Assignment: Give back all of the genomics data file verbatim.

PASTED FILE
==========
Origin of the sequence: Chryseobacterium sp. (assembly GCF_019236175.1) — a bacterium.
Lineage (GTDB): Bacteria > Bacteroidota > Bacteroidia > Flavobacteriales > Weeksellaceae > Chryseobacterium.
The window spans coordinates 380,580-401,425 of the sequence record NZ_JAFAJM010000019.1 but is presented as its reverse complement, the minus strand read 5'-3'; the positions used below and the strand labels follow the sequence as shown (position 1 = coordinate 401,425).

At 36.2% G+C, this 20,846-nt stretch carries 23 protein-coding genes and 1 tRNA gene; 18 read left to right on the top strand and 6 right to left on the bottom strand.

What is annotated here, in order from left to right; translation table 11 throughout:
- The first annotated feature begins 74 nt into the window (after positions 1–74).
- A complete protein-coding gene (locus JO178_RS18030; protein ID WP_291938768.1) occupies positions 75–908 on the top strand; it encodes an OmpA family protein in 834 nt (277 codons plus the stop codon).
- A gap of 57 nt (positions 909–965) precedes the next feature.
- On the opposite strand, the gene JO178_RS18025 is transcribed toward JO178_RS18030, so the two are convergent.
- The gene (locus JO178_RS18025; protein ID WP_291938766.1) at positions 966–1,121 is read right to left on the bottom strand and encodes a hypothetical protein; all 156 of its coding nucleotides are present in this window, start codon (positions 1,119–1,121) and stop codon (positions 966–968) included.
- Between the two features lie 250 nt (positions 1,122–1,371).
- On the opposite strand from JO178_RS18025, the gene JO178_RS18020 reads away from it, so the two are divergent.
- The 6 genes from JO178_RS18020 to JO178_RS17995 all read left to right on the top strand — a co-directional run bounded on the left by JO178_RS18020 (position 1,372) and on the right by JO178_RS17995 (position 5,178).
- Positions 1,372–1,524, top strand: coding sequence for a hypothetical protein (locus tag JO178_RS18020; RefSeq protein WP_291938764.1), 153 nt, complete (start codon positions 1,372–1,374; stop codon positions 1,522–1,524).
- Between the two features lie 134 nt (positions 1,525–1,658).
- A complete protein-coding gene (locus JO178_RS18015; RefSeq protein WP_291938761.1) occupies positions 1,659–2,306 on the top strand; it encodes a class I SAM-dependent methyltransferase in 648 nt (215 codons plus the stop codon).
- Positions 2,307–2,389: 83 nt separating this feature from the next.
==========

Origin of the sequence: Chryseobacterium sp. (assembly GCF_019236175.1) — a bacterium.
Lineage (GTDB): Bacteria > Bacteroidota > Bacteroidia > Flavobacteriales > Weeksellaceae > Chryseobacterium.
The window spans coordinates 380,580-401,425 of the sequence record NZ_JAFAJM010000019.1 but is presented as its reverse complement, the minus strand read 5'-3'; the positions used below and the strand labels follow the sequence as shown (position 1 = coordinate 401,425).

At 36.2% G+C, this 20,846-nt stretch carries 23 protein-coding genes and 1 tRNA gene; 18 read left to right on the top strand and 6 right to left on the bottom strand.

What is annotated here, in order from left to right; translation table 11 throughout:
- The first annotated feature begins 74 nt into the window (after positions 1–74).
- A complete protein-coding gene (locus JO178_RS18030; protein ID WP_291938768.1) occupies positions 75–908 on the top strand; it encodes an OmpA family protein in 834 nt (277 codons plus the stop codon).
- A gap of 57 nt (positions 909–965) precedes the next feature.
- On the opposite strand, the gene JO178_RS18025 is transcribed toward JO178_RS18030, so the two are convergent.
- The gene (locus JO178_RS18025; protein ID WP_291938766.1) at positions 966–1,121 is read right to left on the bottom strand and encodes a hypothetical protein; all 156 of its coding nucleotides are present in this window, start codon (positions 1,119–1,121) and stop codon (positions 966–968) included.
- Between the two features lie 250 nt (positions 1,122–1,371).
- On the opposite strand from JO178_RS18025, the gene JO178_RS18020 reads away from it, so the two are divergent.
- The 6 genes from JO178_RS18020 to JO178_RS17995 all read left to right on the top strand — a co-directional run bounded on the left by JO178_RS18020 (position 1,372) and on the right by JO178_RS17995 (position 5,178).
- Positions 1,372–1,524, top strand: coding sequence for a hypothetical protein (locus tag JO178_RS18020; RefSeq protein WP_291938764.1), 153 nt, complete (start codon positions 1,372–1,374; stop codon positions 1,522–1,524).
- Between the two features lie 134 nt (positions 1,525–1,658).
- A complete protein-coding gene (locus JO178_RS18015; RefSeq protein WP_291938761.1) occupies positions 1,659–2,306 on the top strand; it encodes a class I SAM-dependent methyltransferase in 648 nt (215 codons plus the stop codon).
- Positions 2,307–2,389: 83 nt separating this feature from the next.